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March 27, 2012 6:49 AM   Subscribe

What are the Sarah Vowell/Mary Roach/John Ronson books of world history?

I like pop nonfiction books, especially in the vein of Sarah Vowell's US history books, Mary Roach on science and John Ronson. I'm looking for more books that I would enjoy reading, while also learning something, and a big hole in my general knowledge is world history. Who are the authors writing readable, sometimes funny, somewhat personally involved books on world history? Ancient through 20th century, Europe, Asia, Africa, etc, all work for me. I do want the nonfiction to be accurate and interesting, but I like the aspect of the author's personal quest to understand it that is common in the authors here, which keeps me engaged.
posted by whodatninja to Media & Arts (19 answers total) 63 users marked this as a favorite
 
I have heard fantastic things about "A Distant Mirror" by Barbara Tuchman. People I know who loathe history have raved about it.
posted by indognito at 6:57 AM on March 27, 2012 [3 favorites]


I like the aspect of the author's personal quest to understand it that is common in the authors here, which keeps me engaged.

William Dalrymple's From the Holy Mountain: A Journey among the Christians of the Middle East sounds like what you're looking for.
posted by deanc at 7:10 AM on March 27, 2012


Bill Bryson's A Short History of Nearly Everything and At Home: A Short History of Private Life might fit the bill.
posted by amarynth at 7:18 AM on March 27, 2012 [1 favorite]


How about "The Cartoon History of the Modern World"? (I'm serious; Gonick is outstanding.)
posted by Chocolate Pickle at 7:37 AM on March 27, 2012 [3 favorites]


Though A Short History is more the history of science, kind of "how do we know what we know?"
posted by amarynth at 7:39 AM on March 27, 2012 [1 favorite]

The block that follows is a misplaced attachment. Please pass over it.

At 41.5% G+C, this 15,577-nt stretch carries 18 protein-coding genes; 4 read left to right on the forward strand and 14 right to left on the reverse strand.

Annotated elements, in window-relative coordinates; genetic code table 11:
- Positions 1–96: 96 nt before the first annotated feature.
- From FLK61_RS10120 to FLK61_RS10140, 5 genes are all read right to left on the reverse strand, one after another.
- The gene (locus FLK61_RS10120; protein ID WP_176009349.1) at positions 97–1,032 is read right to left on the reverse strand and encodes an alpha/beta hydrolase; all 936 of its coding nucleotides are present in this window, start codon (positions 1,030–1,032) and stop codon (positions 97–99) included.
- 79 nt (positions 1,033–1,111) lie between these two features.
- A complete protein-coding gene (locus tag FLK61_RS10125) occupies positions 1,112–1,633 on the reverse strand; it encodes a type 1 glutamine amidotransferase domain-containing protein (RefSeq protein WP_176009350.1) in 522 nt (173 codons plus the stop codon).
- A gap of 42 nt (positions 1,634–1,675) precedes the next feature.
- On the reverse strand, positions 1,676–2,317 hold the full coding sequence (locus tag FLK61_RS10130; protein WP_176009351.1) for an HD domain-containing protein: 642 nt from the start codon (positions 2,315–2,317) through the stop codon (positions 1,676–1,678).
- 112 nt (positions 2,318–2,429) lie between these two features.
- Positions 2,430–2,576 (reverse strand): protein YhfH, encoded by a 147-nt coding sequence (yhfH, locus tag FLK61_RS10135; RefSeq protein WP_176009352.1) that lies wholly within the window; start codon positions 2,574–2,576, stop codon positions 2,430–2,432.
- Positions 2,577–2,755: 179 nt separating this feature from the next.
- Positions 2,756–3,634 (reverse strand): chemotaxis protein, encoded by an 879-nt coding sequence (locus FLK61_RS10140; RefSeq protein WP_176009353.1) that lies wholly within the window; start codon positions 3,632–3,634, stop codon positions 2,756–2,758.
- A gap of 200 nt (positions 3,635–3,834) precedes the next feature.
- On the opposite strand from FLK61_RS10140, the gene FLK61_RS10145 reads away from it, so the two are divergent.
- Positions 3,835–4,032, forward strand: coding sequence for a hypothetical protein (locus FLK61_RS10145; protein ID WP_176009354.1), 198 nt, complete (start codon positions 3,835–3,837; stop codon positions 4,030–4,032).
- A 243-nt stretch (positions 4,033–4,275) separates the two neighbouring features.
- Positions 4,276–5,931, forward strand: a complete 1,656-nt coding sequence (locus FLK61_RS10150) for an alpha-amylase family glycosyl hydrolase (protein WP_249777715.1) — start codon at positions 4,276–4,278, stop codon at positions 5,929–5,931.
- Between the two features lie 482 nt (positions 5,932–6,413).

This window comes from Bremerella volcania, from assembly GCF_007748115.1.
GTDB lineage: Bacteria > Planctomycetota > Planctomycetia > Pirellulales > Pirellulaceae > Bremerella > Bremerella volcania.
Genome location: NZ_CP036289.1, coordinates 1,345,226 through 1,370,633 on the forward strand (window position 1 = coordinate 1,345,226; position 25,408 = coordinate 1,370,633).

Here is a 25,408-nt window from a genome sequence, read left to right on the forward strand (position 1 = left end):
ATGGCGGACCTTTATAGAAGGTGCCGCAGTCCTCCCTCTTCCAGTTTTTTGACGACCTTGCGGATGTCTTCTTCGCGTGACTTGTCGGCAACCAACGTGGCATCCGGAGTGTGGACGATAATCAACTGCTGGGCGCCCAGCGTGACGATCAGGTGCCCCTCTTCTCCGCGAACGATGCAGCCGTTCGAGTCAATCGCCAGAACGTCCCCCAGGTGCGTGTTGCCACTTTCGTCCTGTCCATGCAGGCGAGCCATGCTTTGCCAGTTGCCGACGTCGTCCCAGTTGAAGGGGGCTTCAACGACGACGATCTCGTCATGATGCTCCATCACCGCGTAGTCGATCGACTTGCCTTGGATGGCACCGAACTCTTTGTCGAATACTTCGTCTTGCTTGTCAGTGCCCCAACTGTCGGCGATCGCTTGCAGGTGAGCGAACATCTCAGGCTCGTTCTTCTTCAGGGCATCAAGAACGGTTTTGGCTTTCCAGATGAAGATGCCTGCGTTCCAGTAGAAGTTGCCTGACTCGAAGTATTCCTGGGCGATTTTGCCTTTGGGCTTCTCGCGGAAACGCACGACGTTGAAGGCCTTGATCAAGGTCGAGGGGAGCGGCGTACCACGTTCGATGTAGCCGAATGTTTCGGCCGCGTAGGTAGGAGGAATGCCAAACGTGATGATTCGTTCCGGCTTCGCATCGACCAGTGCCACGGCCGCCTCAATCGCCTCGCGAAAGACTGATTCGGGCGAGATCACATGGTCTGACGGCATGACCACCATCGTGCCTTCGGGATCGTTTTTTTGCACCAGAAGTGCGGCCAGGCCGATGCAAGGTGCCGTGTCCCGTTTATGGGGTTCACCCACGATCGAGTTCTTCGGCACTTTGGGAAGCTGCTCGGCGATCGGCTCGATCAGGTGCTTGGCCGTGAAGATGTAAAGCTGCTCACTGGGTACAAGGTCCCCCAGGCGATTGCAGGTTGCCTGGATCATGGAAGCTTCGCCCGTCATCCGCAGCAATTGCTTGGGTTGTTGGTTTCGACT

I highly recommend Neal Ascherson's Black Sea for a quirky, personal, and brilliant history of that part of the world. I expect, from what I know about it, to be able to recommend Ian Frazier's Travels in Siberia in similar terms, but unfortunately I haven't started it yet.

Do not read Bill Bryson unless you don't care about accuracy.
posted by languagehat at 7:43 AM on March 27, 2012


Seconding Larry Gonick! Cartoon History of the Universe parts 1 and 2 are fantastic; I didn't even know he had other books, now I'll have to read them.
posted by qxntpqbbbqxl at 7:50 AM on March 27, 2012


Robert Hughes's The Fatal Shore is excellent on Australia, and his Rome is also great.
posted by CheeseLouise at 8:52 AM on March 27, 2012 [1 favorite]


Simon Winchester's The Man who Loved China tells about China in the 1940s through the biography of Joseph Needham, a professor from Cambridge. For more of an "author's personal quest", his Outposts would probably be very good -- I haven't read it yet.

You might also like The Man Who Would Be King, by Ben Macintyre, about the first American to go to Afghanistan in the late 1830s.
posted by mgar at 8:56 AM on March 27, 2012


For ancient history, Adrienne Mayor's books are both fun and interesting. Her titles include Poison King: The Life and Legend of Mithradates the Great, Rome's Deadliest Enemy and The First Fossil Hunters: Paleontology in Greek and Roman Times. I don't know if these qualify as "personal quest," as they're written by an expert in the field already, although I found them really engaging.
posted by jetlagaddict at 9:31 AM on March 27, 2012 [1 favorite]


E.H. Gombrich's a Short History of the World, although written for kids, is amazing.